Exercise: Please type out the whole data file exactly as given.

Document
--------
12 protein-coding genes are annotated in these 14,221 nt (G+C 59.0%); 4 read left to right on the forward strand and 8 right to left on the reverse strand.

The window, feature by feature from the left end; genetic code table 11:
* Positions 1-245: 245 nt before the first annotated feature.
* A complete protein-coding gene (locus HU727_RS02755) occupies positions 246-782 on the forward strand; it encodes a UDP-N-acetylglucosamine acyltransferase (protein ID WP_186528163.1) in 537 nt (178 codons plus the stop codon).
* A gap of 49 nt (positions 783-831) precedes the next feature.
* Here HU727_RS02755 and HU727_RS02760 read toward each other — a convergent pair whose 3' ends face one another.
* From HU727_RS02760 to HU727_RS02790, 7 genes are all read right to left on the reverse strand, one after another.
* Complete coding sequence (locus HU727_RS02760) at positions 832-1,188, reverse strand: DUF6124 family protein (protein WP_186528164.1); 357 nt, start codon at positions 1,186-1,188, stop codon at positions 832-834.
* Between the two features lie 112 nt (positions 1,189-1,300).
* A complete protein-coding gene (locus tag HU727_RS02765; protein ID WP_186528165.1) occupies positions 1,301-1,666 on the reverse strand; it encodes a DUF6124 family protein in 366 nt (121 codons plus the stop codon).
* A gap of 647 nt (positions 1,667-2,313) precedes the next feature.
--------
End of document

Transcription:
12 protein-coding genes are annotated in these 14,221 nt (G+C 59.0%); 4 read left to right on the forward strand and 8 right to left on the reverse strand.

The window, feature by feature from the left end; genetic code table 11:
* Positions 1-245: 245 nt before the first annotated feature.
* A complete protein-coding gene (locus HU727_RS02755) occupies positions 246-782 on the forward strand; it encodes a UDP-N-acetylglucosamine acyltransferase (protein ID WP_186528163.1) in 537 nt (178 codons plus the stop codon).
* A gap of 49 nt (positions 783-831) precedes the next feature.
* Here HU727_RS02755 and HU727_RS02760 read toward each other — a convergent pair whose 3' ends face one another.
* From HU727_RS02760 to HU727_RS02790, 7 genes are all read right to left on the reverse strand, one after another.
* Complete coding sequence (locus HU727_RS02760) at positions 832-1,188, reverse strand: DUF6124 family protein (protein WP_186528164.1); 357 nt, start codon at positions 1,186-1,188, stop codon at positions 832-834.
* Between the two features lie 112 nt (positions 1,189-1,300).
* A complete protein-coding gene (locus tag HU727_RS02765; protein ID WP_186528165.1) occupies positions 1,301-1,666 on the reverse strand; it encodes a DUF6124 family protein in 366 nt (121 codons plus the stop codon).
* A gap of 647 nt (positions 1,667-2,313) precedes the next feature.